In a strong editorial The Bossier Banner ran an article titled “Ungrateful Lindy” in its May 23, 1940 issue. (The article is unsigned but Edwin W. Rice was the publisher of the paper in 1940.)
“When Col. Charles A. Lindbergh flew the Atlantic Ocean, he won the plaudits of the whole world—but here in America he became the national hero. Because of his daring (yet lucky) feat, he was showered with national honors, and thereby won a place in the limelight.”
“When dastardly kidnapers took the life of his first born all the nation and the world sympathized with him and his brave wife.”
“But we were hurt when he chose to leave his native country and make his home in England. The manner of his leaving and his attitude toward newsmen did his personal prestige no good, for he was rude and at times even worse.”
“However, we could forgive all this save for his superiority complex, as reflected in his radio speeches, months back and this week. He adopts a pose that seems to indicate that he is not only pro-German, but almost unpatriotic.”
“Colonel Lindbergh, because he has been fortunate in carrying out some serial exploits, is not to be considered the nation’s greatest aviation expert. He likes to pose in that light, though.”
“When the peace of this part of the world must needs be threatened, in the light of European happenings, the Colonel would do well to show his appreciation for the adulation and favors for his homeland by an intense patriotism that would be an example and inspiration to all the youth of the land, certainly those brave lads who are offering their very lives daily as they train themselves to become ‘war birds’ against the time when this nation may be called on to defend itself or its neighbors.”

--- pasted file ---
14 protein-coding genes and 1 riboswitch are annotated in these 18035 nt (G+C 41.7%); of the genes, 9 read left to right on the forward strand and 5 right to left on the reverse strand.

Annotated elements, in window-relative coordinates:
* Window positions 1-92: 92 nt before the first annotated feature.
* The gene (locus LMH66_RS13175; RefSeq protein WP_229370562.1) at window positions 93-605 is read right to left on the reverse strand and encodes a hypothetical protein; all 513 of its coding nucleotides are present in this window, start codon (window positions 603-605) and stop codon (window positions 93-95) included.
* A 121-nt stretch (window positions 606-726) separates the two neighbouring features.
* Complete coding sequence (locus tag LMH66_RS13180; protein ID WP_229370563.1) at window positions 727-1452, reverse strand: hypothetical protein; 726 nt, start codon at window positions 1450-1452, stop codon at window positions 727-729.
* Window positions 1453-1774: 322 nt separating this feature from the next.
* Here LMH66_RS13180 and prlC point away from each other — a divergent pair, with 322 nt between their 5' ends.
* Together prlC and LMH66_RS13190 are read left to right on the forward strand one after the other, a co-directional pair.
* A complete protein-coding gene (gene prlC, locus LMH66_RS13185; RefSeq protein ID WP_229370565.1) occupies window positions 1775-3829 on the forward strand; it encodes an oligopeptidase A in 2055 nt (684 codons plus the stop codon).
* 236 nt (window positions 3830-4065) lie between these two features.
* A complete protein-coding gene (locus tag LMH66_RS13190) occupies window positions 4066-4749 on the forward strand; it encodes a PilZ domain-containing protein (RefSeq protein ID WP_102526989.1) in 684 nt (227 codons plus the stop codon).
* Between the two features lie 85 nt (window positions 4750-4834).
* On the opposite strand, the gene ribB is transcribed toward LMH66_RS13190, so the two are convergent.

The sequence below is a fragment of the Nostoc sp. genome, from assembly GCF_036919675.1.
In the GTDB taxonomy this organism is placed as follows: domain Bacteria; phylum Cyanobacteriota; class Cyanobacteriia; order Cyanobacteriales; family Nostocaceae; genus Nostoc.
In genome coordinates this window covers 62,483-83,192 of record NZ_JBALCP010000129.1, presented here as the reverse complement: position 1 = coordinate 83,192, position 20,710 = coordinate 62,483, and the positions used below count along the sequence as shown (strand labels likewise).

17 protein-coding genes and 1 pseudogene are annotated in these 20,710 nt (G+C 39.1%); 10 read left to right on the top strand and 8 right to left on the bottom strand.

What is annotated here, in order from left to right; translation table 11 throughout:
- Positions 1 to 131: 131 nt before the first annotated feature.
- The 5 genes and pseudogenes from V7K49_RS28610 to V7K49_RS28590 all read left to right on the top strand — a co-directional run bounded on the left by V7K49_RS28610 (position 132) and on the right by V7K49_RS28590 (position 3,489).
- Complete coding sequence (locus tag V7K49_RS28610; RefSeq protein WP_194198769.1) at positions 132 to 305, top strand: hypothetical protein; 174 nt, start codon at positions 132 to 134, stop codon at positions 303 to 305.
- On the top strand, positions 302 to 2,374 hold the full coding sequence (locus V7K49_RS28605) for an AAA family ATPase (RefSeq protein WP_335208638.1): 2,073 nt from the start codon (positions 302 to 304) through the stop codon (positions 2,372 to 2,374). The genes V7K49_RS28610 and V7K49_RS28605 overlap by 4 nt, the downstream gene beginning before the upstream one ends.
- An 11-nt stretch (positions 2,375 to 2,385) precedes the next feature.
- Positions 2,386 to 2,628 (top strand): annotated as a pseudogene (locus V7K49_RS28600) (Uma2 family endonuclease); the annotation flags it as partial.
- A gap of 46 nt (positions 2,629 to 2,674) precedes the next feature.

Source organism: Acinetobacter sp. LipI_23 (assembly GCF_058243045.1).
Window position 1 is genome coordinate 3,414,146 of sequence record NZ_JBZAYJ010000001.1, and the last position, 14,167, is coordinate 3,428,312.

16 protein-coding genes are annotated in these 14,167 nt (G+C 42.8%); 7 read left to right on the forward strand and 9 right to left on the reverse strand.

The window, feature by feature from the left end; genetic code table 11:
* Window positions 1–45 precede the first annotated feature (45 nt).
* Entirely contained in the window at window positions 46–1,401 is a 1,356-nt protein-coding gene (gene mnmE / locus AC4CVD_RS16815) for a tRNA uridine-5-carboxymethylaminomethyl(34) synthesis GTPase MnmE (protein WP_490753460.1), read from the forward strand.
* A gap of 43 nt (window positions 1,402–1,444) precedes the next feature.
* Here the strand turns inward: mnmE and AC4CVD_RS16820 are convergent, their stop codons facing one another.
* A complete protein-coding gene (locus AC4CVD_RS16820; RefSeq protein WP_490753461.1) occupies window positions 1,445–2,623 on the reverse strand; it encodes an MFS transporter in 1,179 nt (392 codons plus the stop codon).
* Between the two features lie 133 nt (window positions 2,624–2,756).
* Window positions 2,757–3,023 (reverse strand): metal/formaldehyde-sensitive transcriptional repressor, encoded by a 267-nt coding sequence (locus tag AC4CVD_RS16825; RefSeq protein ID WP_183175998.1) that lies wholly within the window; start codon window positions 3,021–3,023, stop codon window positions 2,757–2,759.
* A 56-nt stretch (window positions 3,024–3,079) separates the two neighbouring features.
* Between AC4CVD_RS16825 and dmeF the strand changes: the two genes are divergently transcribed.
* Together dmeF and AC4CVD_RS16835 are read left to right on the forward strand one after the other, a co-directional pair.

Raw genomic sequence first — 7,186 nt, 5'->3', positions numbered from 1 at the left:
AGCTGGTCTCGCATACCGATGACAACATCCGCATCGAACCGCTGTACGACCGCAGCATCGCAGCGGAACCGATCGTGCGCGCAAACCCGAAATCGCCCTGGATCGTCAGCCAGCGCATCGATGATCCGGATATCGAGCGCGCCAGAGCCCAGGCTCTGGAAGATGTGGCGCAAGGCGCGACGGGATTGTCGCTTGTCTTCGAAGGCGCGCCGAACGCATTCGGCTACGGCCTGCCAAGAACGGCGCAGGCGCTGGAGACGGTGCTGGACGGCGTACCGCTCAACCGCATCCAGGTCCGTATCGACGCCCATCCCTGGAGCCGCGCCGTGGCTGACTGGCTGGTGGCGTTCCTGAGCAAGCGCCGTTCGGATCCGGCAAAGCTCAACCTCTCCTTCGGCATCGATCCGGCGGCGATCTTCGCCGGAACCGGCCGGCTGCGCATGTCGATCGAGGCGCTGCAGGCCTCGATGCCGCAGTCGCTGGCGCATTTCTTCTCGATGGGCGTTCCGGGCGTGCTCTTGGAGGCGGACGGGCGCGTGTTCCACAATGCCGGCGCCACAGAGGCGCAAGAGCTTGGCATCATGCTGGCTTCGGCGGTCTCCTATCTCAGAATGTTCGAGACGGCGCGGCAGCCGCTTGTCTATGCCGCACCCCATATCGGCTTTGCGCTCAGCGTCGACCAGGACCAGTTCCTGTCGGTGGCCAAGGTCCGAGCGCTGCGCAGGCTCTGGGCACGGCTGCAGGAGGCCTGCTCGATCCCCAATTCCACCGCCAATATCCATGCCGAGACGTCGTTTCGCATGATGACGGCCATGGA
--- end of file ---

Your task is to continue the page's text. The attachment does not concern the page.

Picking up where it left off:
“To say the least, we think the Colonel’s words and actions of recent months have been in extremely bad taste. This may seem a bit presumptious [sic], coming from a weekly newspaper editor in Bossier Parish, but it expresses our sentiments exactly.”
According to Wikipedia, the free online encyclopedia, Charles Lindbergh was an intensely private man who took his family to live in England in late December 1935. He did so to protect himself and his family from what he called “public hysteria” in America. They returned to America in April 1939 but not before Lindbergh had engendered a great deal of criticism because of his connections with Nazi Germany. In addition, he had made numerous hypocritical remarks relating to his personal life. Unable to serve in an active military role when World War II broke out, he served as a consultant and as a technical advisor to Henry Ford.
To find out more about how other residents felt about patriotism, visit the Library Historical Center.
Ann Middleton is Director of the Bossier Parish Library Historical Center. She can be reached at (318) 746-7717 or by e-mail at email@example.com